• Jw

      how often do you think about eugenics exactly?

  • Punta Venyage

    It’s a shame that moronic uncritical thinking like this is represented like this among members of the university faculty.

    Since when did professors get so scared of ideas? You people should be ashamed for promoting mob rule mentalities where “let’s get a group of people who don’t like you and project outrage” is an acceptable form of counterargument. The best way to sharpen your own opinion is by hearing the strongest argument from those who disagree with you. Have you failed to learn even this simple fact of intelligence over the course of getting your PhDs (which, outside of the hard sciences, are starting to appear more and more as worthless to society)?

    You are trying to project moral superiority, authority, and popularity – very base level emotional appeals rather than logical argument and you are contributing your influence towards lazy thinking rather than encouraging SHARP and INQUISITIVE minds for the next generation, which is your implicit fiduciary responsibility!

    And why is it that it is ALWAYS the left who tries to silence opposing viewpoints like this? I have never seen conservatives assemble like the left does to make sure that a opposing viewpoint gets suppressed. It seems that those on the right are far and away more willing to engage in discussions containing opposing viewpoints, looking to offer counterarguments at every turn, as opposed to running away, pointing the finger, and calling names.

    Rather than this sorry excuse of an attempt, you would have benefited others far more by offering your own analysis of i.e. why median IQs differ among population groups. Make yourselves and your years of academic study useful and provide some meat for the discussion instead of acting like 5 year olds with expanded vocabularies.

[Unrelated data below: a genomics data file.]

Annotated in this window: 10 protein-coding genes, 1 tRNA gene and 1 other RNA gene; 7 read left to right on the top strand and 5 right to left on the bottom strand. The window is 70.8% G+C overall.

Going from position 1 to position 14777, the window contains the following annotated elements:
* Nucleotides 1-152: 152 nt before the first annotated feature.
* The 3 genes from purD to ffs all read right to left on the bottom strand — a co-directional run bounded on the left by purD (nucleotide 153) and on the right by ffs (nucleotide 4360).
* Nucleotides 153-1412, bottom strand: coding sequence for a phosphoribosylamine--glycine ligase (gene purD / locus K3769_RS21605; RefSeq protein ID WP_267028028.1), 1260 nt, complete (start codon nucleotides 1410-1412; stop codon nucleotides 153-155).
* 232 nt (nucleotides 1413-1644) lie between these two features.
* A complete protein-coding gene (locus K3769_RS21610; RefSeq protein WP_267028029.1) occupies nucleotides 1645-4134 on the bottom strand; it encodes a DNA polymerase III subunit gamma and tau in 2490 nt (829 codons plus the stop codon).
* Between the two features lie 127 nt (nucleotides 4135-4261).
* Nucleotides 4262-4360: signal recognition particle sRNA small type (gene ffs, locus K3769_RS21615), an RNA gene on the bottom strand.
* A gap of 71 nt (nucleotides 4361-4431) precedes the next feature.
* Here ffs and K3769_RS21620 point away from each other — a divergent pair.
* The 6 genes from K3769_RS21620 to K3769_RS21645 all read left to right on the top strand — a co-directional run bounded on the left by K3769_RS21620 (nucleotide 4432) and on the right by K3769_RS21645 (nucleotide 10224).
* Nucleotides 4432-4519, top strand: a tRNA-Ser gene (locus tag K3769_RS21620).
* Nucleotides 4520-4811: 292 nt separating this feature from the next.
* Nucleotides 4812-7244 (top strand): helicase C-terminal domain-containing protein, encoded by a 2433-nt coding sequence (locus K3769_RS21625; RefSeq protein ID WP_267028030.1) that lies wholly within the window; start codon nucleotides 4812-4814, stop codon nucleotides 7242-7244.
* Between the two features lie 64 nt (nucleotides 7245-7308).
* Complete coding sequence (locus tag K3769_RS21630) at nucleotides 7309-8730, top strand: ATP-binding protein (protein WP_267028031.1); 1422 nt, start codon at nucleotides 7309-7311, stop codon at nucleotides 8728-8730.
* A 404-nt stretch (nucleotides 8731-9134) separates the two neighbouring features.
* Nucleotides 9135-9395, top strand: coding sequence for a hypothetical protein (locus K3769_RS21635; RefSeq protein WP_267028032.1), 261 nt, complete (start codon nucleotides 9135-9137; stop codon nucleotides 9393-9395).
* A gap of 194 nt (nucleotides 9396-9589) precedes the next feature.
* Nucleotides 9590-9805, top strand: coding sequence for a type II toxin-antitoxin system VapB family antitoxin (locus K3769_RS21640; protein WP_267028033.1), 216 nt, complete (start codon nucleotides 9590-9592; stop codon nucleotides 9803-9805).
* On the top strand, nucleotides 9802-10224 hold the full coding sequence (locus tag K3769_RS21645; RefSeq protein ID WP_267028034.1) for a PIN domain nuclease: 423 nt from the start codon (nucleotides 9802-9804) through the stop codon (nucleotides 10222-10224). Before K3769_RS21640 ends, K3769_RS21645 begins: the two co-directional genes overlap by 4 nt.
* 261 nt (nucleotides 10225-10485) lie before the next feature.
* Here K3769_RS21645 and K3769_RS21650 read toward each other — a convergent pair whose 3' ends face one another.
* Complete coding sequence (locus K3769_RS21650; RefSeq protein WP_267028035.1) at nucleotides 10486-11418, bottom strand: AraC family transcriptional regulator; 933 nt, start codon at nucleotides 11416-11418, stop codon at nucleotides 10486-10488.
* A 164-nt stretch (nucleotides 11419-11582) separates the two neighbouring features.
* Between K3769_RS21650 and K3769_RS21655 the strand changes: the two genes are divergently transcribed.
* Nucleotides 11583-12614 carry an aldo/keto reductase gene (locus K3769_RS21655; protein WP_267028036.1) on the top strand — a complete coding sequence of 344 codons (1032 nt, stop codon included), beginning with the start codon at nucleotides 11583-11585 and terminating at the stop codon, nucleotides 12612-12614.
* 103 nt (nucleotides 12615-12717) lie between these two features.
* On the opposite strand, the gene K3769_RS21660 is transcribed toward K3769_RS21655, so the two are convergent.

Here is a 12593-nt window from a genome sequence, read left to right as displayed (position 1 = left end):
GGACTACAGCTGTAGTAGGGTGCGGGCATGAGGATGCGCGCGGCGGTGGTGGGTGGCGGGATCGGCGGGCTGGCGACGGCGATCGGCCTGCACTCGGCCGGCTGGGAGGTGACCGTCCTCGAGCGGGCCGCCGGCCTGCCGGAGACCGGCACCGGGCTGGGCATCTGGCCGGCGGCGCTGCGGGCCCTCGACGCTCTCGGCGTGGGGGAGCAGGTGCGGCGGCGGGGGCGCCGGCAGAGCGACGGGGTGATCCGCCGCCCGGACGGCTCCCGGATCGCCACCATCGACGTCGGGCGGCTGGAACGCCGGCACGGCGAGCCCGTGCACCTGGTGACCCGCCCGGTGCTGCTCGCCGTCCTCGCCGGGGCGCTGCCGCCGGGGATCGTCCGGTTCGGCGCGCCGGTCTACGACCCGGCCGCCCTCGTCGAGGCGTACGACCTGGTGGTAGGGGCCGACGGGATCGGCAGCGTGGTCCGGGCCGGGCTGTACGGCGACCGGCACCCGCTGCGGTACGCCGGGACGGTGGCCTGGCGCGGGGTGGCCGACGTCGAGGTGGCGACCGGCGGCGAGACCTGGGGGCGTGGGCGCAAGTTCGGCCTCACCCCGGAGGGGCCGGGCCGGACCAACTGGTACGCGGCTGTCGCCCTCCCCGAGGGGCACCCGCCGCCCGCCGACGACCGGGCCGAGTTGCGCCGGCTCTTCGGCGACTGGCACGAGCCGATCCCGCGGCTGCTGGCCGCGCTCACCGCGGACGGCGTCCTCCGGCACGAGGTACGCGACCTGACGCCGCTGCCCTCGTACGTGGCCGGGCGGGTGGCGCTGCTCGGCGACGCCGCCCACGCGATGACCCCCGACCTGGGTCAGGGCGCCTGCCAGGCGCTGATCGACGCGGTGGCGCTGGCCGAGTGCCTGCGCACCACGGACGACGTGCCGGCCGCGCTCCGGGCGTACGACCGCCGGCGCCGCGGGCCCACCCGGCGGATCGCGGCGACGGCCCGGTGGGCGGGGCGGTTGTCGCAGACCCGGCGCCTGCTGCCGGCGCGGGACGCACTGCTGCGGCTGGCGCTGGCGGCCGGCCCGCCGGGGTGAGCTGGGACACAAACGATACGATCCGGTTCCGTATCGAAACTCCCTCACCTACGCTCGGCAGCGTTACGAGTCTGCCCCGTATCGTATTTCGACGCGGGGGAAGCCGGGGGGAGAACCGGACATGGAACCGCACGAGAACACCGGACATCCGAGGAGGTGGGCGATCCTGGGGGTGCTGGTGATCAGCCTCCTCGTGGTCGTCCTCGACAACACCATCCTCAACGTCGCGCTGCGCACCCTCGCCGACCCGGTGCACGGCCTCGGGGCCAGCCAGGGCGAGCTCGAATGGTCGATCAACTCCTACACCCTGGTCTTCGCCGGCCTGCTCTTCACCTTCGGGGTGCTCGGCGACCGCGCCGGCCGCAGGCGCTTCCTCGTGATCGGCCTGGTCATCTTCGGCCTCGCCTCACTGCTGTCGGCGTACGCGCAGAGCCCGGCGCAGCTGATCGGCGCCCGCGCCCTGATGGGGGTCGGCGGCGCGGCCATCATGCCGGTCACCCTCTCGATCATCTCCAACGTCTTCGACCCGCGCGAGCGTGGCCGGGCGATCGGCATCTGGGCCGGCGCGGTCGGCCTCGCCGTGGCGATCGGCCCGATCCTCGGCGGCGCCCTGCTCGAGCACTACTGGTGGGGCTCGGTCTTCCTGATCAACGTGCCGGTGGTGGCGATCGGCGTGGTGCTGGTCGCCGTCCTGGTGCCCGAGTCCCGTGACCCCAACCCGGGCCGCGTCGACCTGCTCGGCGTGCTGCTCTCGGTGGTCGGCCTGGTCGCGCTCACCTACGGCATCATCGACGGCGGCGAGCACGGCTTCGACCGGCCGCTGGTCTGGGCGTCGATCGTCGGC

• disqus_PBnOP0sXke

      Inform yourself on what the 1st amendment means. The 1st amendment means that you’re allowed to express your opinions without being censored by the government. It doesn’t mean that other people shouldn’t criticize you when they disagree with you. By criticizing Murray, people are exerting their 1st amendment rights. Or is the 1st amendment only valid when people say things you agree with? That’s “moronic”.
      And by the way, not everyone who disagrees with you is “the left”. Inform yourself on that as well.

    • Tripper

      “And why is it that it is ALWAYS the left who tries to silence opposing viewpoints like this?”
      Because conservatism makes much more sense, so if people are able to hear both sides, that is what they will choose.

  • Tripper

    “Based on his so-called research and evidence, Charles Murray would neither pass our classes, nor would he be accepted as a legitimate source of authority for our students’ work. ”

    Whatever is produced in your “classes” wouldn’t even be worthy for Mr. Murray to use as toilet paper. Mr. Murray has a BA from Harvard. You don’t. He also has a PhD from MIT. You definitely don’t. He is a world-renowned researcher and author. You’re not, and never will be.

    Mr. Murray is one of the foremost intellectuals in this country. His research shapes the public discourse. Meanwhile, you sign a letter completely ignorant of reason or thought.

    P.S. “racist” is not a scientific term. Notre Dame – I have no idea how these people got into the pre-eminent Catholic school in America, but you need to do better.

    • disqus_PBnOP0sXke

      You used a lot of “non-scientific” terms in your comment.

      • Tripper

        That’s all you got?

        • disqus_PBnOP0sXke

          You were the one complaining about “non-scientific” terms…

          • Tripper

            Yes, because the authors complain about Murray’s research techniques and their validity, but their complaints are nothing but leftist shame-terms like “racist”. They provide no actual evidence that Murray’s research was faulty. The FACT is that races do differ in average IQ. I’m not sure why that’s so horrible. IQ isn’t everything. And his latest research discusses the deteriorating conditions in much of working class America. Back when liberals actually cared about the working class they might have appreciated this.

          • disqus_PBnOP0sXke

            Is “leftist shame-terms” scientific? And if you think that Trump cares about the working class, you must be really blind.

  • Tripper

    “Murray’s claims as an academic are specious”
    Again, Harvard BA, MIT PhD, and much smarter than any of you…real scientists don’t use the left-wing smear term “racist” 10 times in a letter. Do better Notre Dame.

    • disqus_PBnOP0sXke

      If you get so triggered by the use of the word “racist”, maybe you are one.